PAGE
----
• Matthew Huntbach 27th May '17 - 6:07am

    Michael BG

    I think it was the invasion of Iraq which increased anti-UK, anti-USA and anti-Western feelings amongst Muslims plus the failure to bring peace to Iraq quickly afterwards

    Well, clearly it was foolish because of the lack of any plan to put in place a workable government afterwards, and the likelihood that it would lead to the sort of conflict it would lead to. But the aim of it was to remove a cruel dictator, not to attack Islam. It is pure propaganda pushed by those who wanted to use it as an excuse to make anti-UK and anti-US comments to claim it was such.

    And the fact that various Iraqis chose after it to do violent and cruel things to each other, well whose fault is that? Does none of the blame for that fall on those Iraqis? Isn’t that a rather racist attitude, to suppose that they are like little children who have no responsibility themselves for what they did?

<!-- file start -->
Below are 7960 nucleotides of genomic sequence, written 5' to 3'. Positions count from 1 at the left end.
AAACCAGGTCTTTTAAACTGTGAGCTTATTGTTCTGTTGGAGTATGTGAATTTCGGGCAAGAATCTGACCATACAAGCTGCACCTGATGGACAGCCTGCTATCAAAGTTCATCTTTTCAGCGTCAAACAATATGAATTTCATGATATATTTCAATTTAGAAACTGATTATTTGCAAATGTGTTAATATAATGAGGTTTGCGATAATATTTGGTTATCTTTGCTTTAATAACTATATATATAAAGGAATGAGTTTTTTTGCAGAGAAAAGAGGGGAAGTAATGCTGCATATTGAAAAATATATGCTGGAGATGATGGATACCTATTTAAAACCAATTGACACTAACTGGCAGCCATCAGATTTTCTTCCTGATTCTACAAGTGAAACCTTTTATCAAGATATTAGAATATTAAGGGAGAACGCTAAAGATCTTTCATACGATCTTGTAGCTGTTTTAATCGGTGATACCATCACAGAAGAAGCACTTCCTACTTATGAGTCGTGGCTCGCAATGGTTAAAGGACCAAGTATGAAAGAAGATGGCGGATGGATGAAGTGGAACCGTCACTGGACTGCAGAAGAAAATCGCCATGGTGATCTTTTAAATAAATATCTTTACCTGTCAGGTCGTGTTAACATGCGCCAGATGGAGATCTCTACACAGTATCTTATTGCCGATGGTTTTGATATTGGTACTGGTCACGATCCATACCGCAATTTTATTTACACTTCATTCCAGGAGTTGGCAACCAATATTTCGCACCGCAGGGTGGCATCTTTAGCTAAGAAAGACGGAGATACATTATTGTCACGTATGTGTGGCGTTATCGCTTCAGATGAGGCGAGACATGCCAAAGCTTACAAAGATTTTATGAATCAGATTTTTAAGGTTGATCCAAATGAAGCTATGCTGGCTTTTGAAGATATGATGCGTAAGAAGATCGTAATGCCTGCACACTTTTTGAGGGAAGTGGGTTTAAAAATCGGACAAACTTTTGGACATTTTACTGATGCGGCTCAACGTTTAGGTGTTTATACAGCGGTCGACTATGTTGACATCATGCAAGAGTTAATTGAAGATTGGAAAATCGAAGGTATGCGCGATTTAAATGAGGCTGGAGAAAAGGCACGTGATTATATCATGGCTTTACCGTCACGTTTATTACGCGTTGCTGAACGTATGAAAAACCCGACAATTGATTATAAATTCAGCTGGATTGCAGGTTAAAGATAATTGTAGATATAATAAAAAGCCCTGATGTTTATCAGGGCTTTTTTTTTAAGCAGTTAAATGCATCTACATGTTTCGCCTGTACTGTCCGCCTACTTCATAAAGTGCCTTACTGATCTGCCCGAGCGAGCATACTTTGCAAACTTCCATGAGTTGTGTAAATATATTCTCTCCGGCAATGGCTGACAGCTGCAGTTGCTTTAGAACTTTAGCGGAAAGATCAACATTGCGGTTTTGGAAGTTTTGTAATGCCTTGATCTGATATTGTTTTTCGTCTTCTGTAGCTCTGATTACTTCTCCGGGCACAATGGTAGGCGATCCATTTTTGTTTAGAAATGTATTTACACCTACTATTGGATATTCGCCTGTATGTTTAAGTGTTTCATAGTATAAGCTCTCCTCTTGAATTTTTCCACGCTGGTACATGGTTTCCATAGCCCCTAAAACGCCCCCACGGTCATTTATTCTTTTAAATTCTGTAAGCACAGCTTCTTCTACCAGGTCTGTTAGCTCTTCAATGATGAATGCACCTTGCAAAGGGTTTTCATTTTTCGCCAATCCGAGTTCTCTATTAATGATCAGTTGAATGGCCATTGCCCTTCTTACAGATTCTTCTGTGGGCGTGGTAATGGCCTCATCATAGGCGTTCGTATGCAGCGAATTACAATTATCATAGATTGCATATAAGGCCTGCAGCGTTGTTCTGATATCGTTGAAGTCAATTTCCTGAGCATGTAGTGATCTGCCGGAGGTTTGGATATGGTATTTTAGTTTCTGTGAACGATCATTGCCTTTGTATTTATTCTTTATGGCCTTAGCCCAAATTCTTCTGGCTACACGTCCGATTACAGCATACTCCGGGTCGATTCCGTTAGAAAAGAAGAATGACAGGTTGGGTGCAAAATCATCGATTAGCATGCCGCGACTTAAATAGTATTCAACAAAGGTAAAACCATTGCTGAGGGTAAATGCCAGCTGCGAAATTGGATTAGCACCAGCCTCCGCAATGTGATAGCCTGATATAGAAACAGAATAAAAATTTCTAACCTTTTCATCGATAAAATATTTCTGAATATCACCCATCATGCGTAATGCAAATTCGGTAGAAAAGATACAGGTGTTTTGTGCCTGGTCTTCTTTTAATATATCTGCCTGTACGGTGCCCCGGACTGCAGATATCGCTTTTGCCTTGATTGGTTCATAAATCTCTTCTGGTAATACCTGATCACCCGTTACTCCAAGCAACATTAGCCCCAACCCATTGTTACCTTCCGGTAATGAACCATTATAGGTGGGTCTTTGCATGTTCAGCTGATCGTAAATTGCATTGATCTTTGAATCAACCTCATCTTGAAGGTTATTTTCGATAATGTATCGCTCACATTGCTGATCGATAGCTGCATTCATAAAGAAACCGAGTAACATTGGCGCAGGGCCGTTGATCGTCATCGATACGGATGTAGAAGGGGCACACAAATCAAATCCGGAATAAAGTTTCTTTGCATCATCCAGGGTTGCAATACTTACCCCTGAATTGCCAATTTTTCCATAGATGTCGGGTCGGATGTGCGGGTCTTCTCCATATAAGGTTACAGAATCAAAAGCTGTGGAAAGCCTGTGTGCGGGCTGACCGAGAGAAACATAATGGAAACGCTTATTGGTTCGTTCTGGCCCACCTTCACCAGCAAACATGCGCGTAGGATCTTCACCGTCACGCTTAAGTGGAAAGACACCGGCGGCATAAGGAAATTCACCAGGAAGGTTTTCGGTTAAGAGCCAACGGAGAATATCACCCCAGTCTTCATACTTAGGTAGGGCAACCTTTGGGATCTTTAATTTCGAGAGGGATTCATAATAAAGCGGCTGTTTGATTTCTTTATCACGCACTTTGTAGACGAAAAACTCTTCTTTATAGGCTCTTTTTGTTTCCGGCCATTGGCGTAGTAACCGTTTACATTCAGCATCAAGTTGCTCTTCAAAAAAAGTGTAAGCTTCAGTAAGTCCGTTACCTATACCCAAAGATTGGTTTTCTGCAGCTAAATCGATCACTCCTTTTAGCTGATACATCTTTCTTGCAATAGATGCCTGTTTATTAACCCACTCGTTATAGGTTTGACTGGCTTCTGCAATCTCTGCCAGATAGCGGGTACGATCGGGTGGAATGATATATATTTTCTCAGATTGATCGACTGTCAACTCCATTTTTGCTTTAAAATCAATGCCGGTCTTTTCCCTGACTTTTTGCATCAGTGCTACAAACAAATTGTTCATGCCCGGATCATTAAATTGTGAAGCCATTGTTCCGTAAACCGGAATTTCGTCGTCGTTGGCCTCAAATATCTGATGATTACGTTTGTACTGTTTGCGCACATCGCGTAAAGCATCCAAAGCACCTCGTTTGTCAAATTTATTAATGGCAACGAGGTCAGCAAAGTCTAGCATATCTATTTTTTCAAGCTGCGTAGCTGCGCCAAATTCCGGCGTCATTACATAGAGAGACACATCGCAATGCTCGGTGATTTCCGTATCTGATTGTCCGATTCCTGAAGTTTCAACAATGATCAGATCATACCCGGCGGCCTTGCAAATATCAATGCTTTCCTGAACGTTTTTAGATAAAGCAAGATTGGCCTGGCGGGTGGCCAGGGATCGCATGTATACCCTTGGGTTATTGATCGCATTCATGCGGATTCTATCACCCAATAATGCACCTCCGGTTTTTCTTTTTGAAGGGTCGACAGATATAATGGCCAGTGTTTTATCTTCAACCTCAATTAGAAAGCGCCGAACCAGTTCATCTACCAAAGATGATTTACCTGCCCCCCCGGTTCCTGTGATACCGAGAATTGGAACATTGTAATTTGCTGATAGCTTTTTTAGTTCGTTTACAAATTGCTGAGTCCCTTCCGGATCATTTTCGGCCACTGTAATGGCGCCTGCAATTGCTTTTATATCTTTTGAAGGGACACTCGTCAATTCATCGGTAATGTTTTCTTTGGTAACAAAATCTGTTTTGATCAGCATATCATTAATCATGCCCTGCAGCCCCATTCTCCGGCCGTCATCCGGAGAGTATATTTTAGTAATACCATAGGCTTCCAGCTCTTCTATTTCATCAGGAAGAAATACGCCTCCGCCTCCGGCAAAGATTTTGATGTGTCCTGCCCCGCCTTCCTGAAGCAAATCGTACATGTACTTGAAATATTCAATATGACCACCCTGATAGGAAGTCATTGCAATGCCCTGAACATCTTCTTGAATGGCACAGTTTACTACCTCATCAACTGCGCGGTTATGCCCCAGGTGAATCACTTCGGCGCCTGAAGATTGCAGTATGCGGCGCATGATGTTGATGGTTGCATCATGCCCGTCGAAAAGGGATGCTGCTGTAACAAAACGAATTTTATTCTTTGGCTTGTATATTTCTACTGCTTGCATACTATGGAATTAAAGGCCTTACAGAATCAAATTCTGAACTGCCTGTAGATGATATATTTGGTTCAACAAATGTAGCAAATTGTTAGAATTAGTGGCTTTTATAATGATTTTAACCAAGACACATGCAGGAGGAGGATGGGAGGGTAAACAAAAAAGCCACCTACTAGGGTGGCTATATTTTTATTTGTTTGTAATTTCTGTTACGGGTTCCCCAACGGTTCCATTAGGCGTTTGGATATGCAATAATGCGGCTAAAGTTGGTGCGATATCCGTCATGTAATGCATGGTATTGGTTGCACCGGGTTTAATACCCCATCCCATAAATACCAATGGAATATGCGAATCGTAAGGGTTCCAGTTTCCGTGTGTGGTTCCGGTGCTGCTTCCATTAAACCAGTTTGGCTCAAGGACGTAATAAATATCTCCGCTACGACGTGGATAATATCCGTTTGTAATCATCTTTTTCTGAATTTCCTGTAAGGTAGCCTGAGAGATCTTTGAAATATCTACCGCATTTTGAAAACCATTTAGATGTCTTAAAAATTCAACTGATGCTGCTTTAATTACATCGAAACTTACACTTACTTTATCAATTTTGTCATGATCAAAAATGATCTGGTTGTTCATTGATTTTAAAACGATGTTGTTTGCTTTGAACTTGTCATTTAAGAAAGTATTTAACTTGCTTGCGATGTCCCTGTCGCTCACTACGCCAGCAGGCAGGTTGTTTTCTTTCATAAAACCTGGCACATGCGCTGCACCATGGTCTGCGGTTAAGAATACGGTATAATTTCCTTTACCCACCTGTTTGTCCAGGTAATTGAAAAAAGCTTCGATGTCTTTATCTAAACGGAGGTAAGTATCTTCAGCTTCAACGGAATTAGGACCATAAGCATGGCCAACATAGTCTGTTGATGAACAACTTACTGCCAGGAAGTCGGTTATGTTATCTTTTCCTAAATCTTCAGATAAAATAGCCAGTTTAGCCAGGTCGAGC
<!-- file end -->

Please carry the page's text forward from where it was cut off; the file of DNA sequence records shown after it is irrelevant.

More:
• Do I take it that all those on Lib Dem Voice who support Corbyn’s line of ‘no foreign military involvement’ agreed with Chamberlain’s approach before the Second World war of ‘letting Hitler get on with it’ – until, of course, Chamberlain’s hand was virtually forced by events and when it was almost too late?

  • Dave Orbison 27th May '17 - 7:55am

    Matthew Huntback – the Iraq war was, at the time, supposed to deal with the alleged possession of weapons of mass destruction. Regime change was the mission creep that we were led into soon after. That said I am willing to believe that Bush and Blair was up for regime change on Day 1.